Long story short (not that Reliable Sources is long enough to warrant a Cliff Notes version): Fox News spokesman Paul Schur declined to allow Fox News VP and bureau chief Kim Hume (yes, Mrs. Brit Hume) to participate in the photo shoot (organized by FishbowlDC brother and Washingtonian Editor-at-Large Garrett Graff) because Schur (and his colleagues at Fox HQ) didn’t think that the photo’s participants (which included such nobodies as Len Downie, Chuck Todd and Phil Taubman) were “prestigious enough.”

When the Washingtonian went ahead and printed Schur’s “prestigious enough” comment (you go, girl!), Schur lashed out.

Fox News: Fair and Mentally Unbalanced.

Don’t Mess With Bob

Nora Ephron–formerly Mrs. Carl Bernsteinposits an interesting theory at the Huffington Post about Bob Woodward‘s role in covering government:

    If you don’t talk to Woodward, you’ll be sorry. I mention this not because it’s precisely true (look at me), but because it’s an operating truth in official Washington. What’s more, it’s the only explanation I can come up with for why Woodward was foolish enough to trash Fitzgerald’s investigation; I suspect that Fitzgerald is the only powerful figure in Washington who does not pour his heart out to Woodward on a weekly basis, and Woodward was telling him that he’d better get on the train.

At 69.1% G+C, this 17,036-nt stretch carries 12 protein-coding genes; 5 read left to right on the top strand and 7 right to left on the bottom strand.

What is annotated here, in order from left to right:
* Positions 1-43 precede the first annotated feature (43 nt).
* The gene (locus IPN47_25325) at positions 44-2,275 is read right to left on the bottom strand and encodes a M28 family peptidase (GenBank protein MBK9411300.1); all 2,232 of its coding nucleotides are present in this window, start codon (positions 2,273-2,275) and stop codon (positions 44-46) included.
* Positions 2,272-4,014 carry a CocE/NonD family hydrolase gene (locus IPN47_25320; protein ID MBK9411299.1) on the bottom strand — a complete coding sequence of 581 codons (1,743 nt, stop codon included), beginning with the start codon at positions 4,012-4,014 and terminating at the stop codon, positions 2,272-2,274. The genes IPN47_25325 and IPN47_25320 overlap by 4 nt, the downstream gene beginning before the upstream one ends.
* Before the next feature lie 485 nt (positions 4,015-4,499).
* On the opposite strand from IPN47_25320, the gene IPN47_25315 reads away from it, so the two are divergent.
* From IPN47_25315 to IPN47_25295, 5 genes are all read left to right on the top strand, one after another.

But that’s just a theory.

The theory may not be without merit. It was given some lip-service in Howard Kurtz‘s piece in yesterday’s post. Some samples:

  • [David] Gergen, who worked for Clinton before McCurry joined the White House, says his bosses told him he was expected to talk to Woodward once a week.

  • But outsiders often wonder: Why does an administration not known for being fond of the press put so much effort into cooperating with Woodward?

  • [Robert] Kuttner accuses Woodward of running “a protection racket — you sit still for an interview and you get treated generously. You don’t cooperate with Woodward and it’s going to be hell.”

  • Gergen calls Woodward “one of the most seductive individuals in the whole world,” one who will stress that he’s already spoken to others in a meeting and that “you’re only going to hurt yourself and hurt the cause you care about if you don’t talk.”

This may be an interesting approach to journalism, indeed, but if, in fact, the Bush administration (and previous administrations) is intimidated by Woodward, it probably doesn’t do much to support the theories that Woodward is merely an administrative mouthpiece.